27. I started on Blogger but moved to self-hosted WordPress within a couple of weeks. I already had a domain so I was able to register subdomains easily and WordPress has been pretty powerful so far. I’m still working on it, but it’s much more extendable than Blogger, and looks more professional too.

  28. in response to why i would say that

    blogger offers free hosting. 100% up time
    and most speciallly the themes can be eidted which lacks in wordpress.

  29. Self Hosting with WordPress.

    I Started out with another blogging platform back in 2005, but got tired of the lack of spam filters. So I switched to WordPress after a year or so and have stayed with it since.

    Recently my hosting company changed their services (without sending out an informing email) and turned off wordpress! So three of my blogs went down and i only found out because I was randomly auditing and “hey, why are these down? .. after much investigating, thinking the sites might have been hacked .. Oh, I see what they did”. Good thing I made a site backup a short while ago.

    I haven’t bothered complaining, because I now have a couple of self-hosted systems set up.

    Self-hosting via traditional single server installs and recently a Network Multi-Site I’m putting up for my own sites plus to have easy space for some friends now. I’m also testing an eCommerce WP site which looks promising so far, faster and easier than a couple of the traditional systems I was installing and testing. I’m still in the middle of all the construction tear-up but will soon be back online. And back in control.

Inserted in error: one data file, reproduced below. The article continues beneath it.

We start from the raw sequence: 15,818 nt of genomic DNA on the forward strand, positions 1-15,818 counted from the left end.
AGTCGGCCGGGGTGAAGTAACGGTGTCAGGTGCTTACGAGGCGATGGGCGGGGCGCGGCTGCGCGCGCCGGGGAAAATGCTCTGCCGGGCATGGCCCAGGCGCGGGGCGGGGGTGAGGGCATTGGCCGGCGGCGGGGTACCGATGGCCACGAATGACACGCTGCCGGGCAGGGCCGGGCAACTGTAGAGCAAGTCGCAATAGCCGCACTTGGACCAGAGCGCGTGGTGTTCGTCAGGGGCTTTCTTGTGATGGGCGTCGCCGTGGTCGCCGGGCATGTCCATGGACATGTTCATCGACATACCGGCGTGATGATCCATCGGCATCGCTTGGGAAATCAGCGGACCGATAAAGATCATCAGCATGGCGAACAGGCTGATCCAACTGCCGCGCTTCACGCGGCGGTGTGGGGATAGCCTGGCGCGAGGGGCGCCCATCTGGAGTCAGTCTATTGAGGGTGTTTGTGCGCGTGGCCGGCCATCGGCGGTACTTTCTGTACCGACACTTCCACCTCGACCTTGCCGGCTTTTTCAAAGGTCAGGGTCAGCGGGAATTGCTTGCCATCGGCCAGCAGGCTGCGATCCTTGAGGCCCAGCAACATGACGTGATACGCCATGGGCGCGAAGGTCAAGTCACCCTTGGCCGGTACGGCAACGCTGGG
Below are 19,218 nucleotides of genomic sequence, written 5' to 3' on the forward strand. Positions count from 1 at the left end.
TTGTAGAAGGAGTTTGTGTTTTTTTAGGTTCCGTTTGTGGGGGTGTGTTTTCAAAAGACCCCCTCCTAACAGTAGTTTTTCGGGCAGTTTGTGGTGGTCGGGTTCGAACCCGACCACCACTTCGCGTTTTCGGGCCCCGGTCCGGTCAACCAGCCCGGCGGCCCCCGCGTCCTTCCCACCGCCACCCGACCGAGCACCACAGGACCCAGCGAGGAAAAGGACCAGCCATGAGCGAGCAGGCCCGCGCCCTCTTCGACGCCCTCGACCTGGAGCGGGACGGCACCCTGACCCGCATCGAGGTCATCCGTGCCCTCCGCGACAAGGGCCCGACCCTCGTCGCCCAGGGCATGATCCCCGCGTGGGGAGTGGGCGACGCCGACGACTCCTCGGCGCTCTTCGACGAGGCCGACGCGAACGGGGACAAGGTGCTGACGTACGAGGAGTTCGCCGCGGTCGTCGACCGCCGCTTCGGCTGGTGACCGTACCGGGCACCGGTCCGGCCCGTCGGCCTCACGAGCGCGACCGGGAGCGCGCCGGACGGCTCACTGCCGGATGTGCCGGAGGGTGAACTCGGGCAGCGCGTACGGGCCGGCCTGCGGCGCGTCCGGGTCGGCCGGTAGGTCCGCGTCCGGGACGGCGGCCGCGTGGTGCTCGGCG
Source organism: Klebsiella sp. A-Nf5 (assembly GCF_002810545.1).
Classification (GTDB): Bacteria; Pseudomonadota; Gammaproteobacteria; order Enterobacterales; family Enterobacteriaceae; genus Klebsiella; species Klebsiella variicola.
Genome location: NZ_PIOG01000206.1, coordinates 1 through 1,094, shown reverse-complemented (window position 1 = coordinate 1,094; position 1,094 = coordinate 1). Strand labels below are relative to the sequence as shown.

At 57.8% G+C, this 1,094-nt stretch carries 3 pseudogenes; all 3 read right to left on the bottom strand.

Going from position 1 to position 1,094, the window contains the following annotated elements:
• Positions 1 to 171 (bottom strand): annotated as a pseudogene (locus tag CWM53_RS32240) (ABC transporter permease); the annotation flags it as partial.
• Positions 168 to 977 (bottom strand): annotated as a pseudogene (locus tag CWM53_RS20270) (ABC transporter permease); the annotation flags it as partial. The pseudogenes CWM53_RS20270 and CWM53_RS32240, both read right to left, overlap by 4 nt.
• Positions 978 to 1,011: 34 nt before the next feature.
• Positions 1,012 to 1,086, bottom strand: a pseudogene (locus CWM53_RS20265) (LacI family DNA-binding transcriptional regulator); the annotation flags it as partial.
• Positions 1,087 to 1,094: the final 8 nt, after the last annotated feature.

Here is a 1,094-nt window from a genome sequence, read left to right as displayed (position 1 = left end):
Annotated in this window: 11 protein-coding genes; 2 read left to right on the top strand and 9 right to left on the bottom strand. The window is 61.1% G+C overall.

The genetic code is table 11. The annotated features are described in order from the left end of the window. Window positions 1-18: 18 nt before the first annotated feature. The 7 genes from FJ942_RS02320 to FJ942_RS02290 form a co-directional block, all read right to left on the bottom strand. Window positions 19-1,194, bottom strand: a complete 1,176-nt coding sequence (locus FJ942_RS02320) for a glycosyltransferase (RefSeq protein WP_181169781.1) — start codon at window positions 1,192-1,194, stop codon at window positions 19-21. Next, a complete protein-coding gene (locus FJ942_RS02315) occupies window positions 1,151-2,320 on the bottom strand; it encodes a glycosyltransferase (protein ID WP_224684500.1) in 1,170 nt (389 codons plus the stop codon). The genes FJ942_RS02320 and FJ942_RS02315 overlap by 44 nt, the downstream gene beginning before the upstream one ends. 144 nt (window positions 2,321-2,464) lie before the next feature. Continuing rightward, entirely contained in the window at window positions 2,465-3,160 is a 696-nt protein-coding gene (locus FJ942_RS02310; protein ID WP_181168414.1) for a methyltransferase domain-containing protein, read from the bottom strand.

30. I use Serendipity and love it’s flexibility. It’s just great for dynamic and static pages and can be hosted anywhere.

  31. At first, I didn’t realize that what I was going to do was “blogging” — I just thought of it as a web site with articles. Went with Intuit — huge mistake! After 2+ months, switched to self-hosted WP. I love it, but I’m the type who likes to play with software to get the most out of it. Wouldn’t call myself a programmer, more of a power user type. Have a friend with a blog she started 6 months ago, I recommended WP — she’s a LOT less techy and she HATES it.

  32. Self hosted wordpress. Main reason for this is full control over the website, incl ads, themes/templates and plugins.

  33. I was in blogspot before…but went on to WordPress(self hosted) pretty much for control.

  34. Self-hosted WordPress.org

    My husband is a web developer, and suggested that I use it. As a newbie blogger many years ago, I dabbled with blogger, but felt comfortable making the switch to WP based on his recommendations. I am very happy with it so far, and we just launched my custom-designed layout (that he and I built from scratch) this month.

  35. WordPress – Self host

    WP is simply the most powerful and dynamic platform for someone to use and a website fitting his needs.

  36. WordPress Self hosted

    Looking to build a domain and site that will be memorable over a long period of time within the travel industry.

  37. Been using Squarespace for 4+ years with a custom domain. LOVE the visual editing tools. I’ve used Headway with WP and done work for a friend on her Blogspot blog. Squarespace is easiest to use and most versatile, hands down.